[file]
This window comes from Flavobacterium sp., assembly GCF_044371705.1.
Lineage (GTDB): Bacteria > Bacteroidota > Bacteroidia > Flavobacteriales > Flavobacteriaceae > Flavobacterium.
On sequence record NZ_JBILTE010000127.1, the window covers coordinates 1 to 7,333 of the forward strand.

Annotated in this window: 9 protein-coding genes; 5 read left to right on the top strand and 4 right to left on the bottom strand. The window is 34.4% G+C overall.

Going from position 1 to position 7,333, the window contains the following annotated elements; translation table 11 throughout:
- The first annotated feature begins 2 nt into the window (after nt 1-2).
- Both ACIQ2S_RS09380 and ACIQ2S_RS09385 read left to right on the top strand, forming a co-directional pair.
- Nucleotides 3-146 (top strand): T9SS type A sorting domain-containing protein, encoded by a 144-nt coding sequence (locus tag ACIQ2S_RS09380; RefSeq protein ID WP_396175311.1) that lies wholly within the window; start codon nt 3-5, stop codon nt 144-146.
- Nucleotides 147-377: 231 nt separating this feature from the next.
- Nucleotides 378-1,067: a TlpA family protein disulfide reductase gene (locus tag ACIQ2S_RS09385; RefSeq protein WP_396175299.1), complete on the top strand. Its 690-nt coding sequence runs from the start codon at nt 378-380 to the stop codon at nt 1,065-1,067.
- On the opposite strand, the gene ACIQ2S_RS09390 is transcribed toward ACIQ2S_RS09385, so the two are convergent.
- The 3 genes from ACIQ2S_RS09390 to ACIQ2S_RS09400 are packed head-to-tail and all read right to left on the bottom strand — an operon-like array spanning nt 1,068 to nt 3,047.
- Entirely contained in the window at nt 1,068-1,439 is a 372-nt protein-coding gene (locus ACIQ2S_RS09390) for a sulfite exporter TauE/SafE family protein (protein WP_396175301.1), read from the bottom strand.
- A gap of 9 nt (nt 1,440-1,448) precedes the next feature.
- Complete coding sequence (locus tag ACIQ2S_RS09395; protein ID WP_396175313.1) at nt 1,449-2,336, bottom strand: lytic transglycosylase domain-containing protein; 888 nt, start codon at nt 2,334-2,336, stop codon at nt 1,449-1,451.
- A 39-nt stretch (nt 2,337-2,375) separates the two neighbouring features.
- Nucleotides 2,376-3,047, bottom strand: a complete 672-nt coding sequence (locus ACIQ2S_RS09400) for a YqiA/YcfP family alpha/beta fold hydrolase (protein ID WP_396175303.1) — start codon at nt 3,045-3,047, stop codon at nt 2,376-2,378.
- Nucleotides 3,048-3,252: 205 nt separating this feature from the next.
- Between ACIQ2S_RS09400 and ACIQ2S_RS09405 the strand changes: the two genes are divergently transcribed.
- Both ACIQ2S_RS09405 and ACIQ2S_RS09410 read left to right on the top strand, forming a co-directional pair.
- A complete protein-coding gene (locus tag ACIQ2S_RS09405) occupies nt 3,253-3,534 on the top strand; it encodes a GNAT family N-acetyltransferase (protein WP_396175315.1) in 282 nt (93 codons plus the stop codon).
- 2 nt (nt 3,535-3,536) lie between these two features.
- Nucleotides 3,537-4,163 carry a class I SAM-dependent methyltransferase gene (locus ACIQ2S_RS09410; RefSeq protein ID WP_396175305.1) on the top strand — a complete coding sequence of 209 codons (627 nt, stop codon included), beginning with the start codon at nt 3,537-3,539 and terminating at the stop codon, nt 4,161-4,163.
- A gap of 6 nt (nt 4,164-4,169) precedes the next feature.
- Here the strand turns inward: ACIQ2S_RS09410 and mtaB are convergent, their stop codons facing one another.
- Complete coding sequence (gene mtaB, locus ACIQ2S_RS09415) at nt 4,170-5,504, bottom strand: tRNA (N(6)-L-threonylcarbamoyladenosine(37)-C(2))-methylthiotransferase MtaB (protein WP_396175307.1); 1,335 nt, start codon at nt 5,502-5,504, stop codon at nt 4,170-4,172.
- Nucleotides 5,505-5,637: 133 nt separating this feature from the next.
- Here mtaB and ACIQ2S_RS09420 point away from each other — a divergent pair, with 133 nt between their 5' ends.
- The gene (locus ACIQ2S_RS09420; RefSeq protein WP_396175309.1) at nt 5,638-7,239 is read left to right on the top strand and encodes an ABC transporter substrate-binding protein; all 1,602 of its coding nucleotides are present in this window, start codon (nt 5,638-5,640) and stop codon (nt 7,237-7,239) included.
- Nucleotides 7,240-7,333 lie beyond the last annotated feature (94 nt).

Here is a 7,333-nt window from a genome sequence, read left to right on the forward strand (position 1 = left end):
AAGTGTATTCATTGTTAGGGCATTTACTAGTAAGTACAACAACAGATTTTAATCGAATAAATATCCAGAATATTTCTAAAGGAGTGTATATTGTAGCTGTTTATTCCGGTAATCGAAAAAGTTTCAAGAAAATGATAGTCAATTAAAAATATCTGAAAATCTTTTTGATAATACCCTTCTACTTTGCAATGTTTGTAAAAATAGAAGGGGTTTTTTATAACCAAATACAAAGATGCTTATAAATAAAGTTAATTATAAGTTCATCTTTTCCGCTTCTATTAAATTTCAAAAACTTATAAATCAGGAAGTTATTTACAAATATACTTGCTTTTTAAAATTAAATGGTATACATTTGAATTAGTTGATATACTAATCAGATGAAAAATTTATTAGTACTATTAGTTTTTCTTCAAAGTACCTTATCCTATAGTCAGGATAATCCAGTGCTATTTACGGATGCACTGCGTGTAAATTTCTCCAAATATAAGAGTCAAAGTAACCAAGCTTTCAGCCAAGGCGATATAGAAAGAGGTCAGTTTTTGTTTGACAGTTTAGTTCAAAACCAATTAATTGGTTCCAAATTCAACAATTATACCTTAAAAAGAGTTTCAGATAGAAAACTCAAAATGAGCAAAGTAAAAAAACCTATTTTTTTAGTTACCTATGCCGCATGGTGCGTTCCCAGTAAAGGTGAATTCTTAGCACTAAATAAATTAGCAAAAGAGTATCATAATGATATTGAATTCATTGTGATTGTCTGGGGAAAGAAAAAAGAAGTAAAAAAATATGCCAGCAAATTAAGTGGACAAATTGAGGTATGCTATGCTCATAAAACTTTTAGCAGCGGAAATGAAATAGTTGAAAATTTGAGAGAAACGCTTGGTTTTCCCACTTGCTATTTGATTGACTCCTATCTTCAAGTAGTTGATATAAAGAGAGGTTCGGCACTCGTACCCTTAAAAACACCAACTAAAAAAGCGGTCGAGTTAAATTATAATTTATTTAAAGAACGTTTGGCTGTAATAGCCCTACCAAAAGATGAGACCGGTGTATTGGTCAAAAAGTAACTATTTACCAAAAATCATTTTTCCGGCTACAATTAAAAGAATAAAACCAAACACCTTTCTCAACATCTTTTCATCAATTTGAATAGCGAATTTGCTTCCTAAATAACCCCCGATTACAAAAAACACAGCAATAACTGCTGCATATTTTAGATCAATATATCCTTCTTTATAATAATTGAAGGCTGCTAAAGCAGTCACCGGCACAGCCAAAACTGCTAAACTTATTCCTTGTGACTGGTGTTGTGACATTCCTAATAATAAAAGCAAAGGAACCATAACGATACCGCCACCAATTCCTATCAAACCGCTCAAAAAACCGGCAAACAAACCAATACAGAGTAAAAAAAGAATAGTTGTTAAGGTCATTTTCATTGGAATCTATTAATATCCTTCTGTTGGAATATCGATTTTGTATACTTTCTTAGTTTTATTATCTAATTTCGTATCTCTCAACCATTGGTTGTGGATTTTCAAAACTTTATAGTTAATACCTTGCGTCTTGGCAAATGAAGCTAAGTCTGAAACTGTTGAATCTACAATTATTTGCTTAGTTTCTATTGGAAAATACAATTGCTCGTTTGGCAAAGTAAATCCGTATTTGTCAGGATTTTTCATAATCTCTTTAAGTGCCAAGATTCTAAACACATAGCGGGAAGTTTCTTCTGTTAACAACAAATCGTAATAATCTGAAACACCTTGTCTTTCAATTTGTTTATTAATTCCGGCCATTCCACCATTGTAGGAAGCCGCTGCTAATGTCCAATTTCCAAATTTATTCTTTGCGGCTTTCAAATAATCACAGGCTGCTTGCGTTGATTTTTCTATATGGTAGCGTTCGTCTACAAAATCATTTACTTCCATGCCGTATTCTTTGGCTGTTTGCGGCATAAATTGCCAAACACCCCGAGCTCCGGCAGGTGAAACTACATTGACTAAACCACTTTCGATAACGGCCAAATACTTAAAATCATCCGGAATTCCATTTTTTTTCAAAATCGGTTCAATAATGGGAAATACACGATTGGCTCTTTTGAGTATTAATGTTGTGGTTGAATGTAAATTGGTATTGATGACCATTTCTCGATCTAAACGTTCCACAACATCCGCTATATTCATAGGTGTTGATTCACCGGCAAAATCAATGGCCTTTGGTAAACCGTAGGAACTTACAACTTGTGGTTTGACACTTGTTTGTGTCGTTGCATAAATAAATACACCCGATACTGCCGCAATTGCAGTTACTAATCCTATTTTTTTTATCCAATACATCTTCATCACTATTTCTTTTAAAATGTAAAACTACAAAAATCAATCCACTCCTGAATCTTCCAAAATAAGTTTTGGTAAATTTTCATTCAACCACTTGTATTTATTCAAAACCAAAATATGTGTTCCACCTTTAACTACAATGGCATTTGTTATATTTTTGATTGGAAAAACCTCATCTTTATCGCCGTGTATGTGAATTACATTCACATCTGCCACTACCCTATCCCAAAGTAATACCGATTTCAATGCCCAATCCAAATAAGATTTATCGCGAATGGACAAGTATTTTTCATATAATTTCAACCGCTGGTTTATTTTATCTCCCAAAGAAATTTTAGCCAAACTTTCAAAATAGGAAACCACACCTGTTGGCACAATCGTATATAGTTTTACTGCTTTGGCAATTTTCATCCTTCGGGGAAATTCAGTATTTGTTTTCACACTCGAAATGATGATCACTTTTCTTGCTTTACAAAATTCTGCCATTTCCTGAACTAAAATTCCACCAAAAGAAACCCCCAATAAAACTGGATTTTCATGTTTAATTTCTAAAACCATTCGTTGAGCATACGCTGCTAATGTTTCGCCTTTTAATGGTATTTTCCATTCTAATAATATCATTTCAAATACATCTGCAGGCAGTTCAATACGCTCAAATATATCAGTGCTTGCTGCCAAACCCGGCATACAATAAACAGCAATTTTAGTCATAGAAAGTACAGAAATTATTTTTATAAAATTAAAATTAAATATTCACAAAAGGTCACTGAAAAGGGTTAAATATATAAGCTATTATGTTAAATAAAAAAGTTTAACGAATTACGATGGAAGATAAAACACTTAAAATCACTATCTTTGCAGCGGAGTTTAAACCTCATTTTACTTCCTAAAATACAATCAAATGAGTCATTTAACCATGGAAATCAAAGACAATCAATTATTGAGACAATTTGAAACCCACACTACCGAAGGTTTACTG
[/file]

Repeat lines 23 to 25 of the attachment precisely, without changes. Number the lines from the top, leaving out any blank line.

- Nucleotides 3,537-4,163 carry a class I SAM-dependent methyltransferase gene (locus ACIQ2S_RS09410; RefSeq protein ID WP_396175305.1) on the top strand — a complete coding sequence of 209 codons (627 nt, stop codon included), beginning with the start codon at nt 3,537-3,539 and terminating at the stop codon, nt 4,161-4,163.
- A gap of 6 nt (nt 4,164-4,169) precedes the next feature.
- Here the strand turns inward: ACIQ2S_RS09410 and mtaB are convergent, their stop codons facing one another.